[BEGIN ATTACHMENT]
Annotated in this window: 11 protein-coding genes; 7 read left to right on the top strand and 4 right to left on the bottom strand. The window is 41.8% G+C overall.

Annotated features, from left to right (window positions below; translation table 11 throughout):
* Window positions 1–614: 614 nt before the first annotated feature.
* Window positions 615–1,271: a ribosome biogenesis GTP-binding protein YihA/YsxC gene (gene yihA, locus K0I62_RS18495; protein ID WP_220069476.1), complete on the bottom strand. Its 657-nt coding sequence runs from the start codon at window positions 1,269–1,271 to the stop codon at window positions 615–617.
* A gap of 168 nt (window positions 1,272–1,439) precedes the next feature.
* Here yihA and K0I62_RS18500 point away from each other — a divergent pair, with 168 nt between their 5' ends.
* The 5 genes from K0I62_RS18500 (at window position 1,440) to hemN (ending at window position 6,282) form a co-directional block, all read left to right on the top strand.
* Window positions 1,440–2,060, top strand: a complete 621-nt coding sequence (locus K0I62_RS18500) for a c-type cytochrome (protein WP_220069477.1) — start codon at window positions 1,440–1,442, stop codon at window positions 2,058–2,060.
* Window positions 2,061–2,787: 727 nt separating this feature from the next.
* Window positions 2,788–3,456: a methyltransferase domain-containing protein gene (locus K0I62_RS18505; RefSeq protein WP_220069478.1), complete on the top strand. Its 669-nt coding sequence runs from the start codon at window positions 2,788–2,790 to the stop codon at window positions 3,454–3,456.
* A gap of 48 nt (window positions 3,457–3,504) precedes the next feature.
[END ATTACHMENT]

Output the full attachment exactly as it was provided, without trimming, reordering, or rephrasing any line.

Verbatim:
Annotated in this window: 11 protein-coding genes; 7 read left to right on the top strand and 4 right to left on the bottom strand. The window is 41.8% G+C overall.

Annotated features, from left to right (window positions below; translation table 11 throughout):
* Window positions 1–614: 614 nt before the first annotated feature.
* Window positions 615–1,271: a ribosome biogenesis GTP-binding protein YihA/YsxC gene (gene yihA, locus K0I62_RS18495; protein ID WP_220069476.1), complete on the bottom strand. Its 657-nt coding sequence runs from the start codon at window positions 1,269–1,271 to the stop codon at window positions 615–617.
* A gap of 168 nt (window positions 1,272–1,439) precedes the next feature.
* Here yihA and K0I62_RS18500 point away from each other — a divergent pair, with 168 nt between their 5' ends.
* The 5 genes from K0I62_RS18500 (at window position 1,440) to hemN (ending at window position 6,282) form a co-directional block, all read left to right on the top strand.
* Window positions 1,440–2,060, top strand: a complete 621-nt coding sequence (locus K0I62_RS18500) for a c-type cytochrome (protein WP_220069477.1) — start codon at window positions 1,440–1,442, stop codon at window positions 2,058–2,060.
* Window positions 2,061–2,787: 727 nt separating this feature from the next.
* Window positions 2,788–3,456: a methyltransferase domain-containing protein gene (locus K0I62_RS18505; RefSeq protein WP_220069478.1), complete on the top strand. Its 669-nt coding sequence runs from the start codon at window positions 2,788–2,790 to the stop codon at window positions 3,454–3,456.
* A gap of 48 nt (window positions 3,457–3,504) precedes the next feature.